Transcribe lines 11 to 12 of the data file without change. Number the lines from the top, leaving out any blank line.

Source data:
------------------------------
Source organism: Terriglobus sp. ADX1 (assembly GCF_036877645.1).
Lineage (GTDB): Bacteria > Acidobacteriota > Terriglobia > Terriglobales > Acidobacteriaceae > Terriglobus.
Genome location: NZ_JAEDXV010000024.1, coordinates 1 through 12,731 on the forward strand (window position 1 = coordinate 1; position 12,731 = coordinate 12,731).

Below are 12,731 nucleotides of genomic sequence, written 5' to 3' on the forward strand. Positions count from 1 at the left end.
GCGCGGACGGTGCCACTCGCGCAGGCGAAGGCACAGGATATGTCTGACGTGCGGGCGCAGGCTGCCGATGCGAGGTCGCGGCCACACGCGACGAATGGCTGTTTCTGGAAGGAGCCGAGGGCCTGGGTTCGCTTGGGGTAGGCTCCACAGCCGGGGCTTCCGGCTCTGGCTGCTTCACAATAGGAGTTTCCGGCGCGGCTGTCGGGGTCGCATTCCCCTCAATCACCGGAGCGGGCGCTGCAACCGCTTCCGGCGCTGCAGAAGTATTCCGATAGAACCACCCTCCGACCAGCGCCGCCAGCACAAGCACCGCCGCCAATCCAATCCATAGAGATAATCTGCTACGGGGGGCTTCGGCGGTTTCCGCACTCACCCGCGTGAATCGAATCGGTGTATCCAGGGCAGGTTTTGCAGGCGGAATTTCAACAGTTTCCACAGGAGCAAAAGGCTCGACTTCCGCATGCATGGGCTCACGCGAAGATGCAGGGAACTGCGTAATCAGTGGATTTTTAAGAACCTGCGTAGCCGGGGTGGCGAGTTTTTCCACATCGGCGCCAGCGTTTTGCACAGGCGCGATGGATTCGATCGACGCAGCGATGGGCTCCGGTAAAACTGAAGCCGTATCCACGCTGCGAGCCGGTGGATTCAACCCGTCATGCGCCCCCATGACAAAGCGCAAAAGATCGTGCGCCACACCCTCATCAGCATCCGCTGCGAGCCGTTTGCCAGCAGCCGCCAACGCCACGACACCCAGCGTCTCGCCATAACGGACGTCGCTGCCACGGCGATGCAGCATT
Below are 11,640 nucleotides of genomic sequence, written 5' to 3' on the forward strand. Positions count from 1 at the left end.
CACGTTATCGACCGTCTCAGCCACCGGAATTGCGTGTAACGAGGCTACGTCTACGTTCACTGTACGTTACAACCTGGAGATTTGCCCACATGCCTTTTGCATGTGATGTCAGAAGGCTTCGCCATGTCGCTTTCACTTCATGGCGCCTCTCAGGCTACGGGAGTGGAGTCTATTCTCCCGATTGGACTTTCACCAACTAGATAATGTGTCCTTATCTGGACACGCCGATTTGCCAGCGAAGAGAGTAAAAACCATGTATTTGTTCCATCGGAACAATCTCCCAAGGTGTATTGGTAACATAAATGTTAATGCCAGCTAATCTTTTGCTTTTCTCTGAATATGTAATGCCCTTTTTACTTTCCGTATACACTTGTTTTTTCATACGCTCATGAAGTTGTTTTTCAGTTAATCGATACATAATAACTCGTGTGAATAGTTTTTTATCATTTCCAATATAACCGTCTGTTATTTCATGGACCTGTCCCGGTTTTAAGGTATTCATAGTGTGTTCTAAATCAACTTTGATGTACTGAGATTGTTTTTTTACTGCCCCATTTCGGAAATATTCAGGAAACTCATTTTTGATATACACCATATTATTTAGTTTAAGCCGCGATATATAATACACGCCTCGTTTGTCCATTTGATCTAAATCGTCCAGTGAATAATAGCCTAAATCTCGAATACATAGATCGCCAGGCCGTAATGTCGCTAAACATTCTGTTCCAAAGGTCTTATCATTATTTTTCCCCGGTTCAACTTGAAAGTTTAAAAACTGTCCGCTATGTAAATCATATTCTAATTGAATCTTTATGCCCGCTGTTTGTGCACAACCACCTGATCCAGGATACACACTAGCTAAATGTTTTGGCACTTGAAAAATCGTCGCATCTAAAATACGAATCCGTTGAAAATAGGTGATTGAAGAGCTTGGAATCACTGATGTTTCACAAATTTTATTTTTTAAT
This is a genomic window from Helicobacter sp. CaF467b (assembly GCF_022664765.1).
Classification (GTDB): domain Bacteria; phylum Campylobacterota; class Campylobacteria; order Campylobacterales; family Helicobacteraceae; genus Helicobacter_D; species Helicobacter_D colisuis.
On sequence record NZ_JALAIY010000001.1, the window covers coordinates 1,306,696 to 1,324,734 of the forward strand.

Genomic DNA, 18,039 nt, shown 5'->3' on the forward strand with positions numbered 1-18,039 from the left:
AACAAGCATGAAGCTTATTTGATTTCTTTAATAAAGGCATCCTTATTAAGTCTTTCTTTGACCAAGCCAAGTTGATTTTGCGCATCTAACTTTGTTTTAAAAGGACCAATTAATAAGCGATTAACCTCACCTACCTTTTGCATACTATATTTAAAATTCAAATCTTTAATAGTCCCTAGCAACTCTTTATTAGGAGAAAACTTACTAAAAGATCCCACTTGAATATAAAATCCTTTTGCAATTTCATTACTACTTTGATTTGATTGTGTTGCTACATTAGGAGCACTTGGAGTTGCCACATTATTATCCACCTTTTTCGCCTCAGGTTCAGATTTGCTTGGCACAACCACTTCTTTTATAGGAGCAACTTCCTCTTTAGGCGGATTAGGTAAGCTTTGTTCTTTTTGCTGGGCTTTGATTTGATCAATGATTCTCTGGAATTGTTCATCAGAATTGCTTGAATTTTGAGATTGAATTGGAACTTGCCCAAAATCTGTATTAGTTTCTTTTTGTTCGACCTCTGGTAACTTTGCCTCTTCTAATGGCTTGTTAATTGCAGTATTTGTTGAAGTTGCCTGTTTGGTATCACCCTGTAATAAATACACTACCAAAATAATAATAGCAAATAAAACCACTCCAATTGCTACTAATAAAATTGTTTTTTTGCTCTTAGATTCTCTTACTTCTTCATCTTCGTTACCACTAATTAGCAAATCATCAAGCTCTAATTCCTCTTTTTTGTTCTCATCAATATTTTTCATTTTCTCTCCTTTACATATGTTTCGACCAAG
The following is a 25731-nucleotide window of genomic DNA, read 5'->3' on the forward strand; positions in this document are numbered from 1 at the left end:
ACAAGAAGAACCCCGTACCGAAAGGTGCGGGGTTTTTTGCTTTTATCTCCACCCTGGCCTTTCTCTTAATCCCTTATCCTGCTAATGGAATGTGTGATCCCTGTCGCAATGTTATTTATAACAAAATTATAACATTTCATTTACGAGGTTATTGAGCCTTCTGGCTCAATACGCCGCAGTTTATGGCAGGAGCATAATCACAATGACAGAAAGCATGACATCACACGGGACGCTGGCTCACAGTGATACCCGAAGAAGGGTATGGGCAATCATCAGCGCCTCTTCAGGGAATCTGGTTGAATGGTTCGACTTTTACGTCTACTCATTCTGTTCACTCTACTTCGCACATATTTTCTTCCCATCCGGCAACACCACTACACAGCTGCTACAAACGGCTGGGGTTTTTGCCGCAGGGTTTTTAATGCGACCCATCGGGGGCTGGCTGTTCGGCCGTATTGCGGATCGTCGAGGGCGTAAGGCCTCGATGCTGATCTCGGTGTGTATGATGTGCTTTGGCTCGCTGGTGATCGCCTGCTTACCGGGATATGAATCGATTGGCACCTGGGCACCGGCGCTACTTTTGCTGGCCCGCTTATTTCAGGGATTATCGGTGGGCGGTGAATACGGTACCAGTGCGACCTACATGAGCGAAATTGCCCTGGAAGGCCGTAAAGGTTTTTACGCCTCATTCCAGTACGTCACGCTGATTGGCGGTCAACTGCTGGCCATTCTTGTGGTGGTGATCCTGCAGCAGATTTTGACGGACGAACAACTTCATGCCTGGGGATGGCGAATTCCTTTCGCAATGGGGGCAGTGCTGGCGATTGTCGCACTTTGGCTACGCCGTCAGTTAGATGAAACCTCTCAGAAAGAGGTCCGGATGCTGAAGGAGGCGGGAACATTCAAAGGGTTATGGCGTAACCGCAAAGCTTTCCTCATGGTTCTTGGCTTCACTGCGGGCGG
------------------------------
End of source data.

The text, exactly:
Genomic DNA, 18,039 nt, shown 5'->3' on the forward strand with positions numbered 1-18,039 from the left:
AACAAGCATGAAGCTTATTTGATTTCTTTAATAAAGGCATCCTTATTAAGTCTTTCTTTGACCAAGCCAAGTTGATTTTGCGCATCTAACTTTGTTTTAAAAGGACCAATTAATAAGCGATTAACCTCACCTACCTTTTGCATACTATATTTAAAATTCAAATCTTTAATAGTCCCTAGCAACTCTTTATTAGGAGAAAACTTACTAAAAGATCCCACTTGAATATAAAATCCTTTTGCAATTTCATTACTACTTTGATTTGATTGTGTTGCTACATTAGGAGCACTTGGAGTTGCCACATTATTATCCACCTTTTTCGCCTCAGGTTCAGATTTGCTTGGCACAACCACTTCTTTTATAGGAGCAACTTCCTCTTTAGGCGGATTAGGTAAGCTTTGTTCTTTTTGCTGGGCTTTGATTTGATCAATGATTCTCTGGAATTGTTCATCAGAATTGCTTGAATTTTGAGATTGAATTGGAACTTGCCCAAAATCTGTATTAGTTTCTTTTTGTTCGACCTCTGGTAACTTTGCCTCTTCTAATGGCTTGTTAATTGCAGTATTTGTTGAAGTTGCCTGTTTGGTATCACCCTGTAATAAATACACTACCAAAATAATAATAGCAAATAAAACCACTCCAATTGCTACTAATAAAATTGTTTTTTTGCTCTTAGATTCTCTTACTTCTTCATCTTCGTTACCACTAATTAGCAAATCATCAAGCTCTAATTCCTCTTTTTTGTTCTCATCAATATTTTTCATTTTCTCTCCTTTACATATGTTTCGACCAAG